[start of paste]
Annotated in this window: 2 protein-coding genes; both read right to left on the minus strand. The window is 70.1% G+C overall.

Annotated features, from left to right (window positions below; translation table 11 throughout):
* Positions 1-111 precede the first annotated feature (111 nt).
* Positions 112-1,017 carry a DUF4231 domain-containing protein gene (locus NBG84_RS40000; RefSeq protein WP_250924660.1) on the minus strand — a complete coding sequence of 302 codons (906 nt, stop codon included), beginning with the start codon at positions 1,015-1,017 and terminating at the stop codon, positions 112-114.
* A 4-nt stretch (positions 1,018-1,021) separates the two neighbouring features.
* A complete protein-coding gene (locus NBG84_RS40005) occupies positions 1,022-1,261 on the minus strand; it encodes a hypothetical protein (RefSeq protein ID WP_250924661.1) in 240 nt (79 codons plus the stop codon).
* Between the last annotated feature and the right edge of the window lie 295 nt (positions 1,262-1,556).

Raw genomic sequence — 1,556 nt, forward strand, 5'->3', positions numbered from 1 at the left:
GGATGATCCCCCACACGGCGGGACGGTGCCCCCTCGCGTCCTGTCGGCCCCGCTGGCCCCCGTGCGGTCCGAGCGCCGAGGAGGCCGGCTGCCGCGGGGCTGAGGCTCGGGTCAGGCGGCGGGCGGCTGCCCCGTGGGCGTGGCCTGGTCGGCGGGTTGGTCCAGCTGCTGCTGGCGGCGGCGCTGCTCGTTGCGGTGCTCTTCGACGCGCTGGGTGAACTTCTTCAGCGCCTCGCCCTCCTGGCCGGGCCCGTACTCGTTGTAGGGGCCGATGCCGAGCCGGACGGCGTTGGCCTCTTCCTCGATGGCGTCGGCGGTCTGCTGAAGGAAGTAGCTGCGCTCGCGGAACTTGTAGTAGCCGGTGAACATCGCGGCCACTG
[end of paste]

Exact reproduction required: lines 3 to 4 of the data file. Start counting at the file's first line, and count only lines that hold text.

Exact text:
* Positions 1-111 precede the first annotated feature (111 nt).
* Positions 112-1,017 carry a DUF4231 domain-containing protein gene (locus NBG84_RS40000; RefSeq protein WP_250924660.1) on the minus strand — a complete coding sequence of 302 codons (906 nt, stop codon included), beginning with the start codon at positions 1,015-1,017 and terminating at the stop codon, positions 112-114.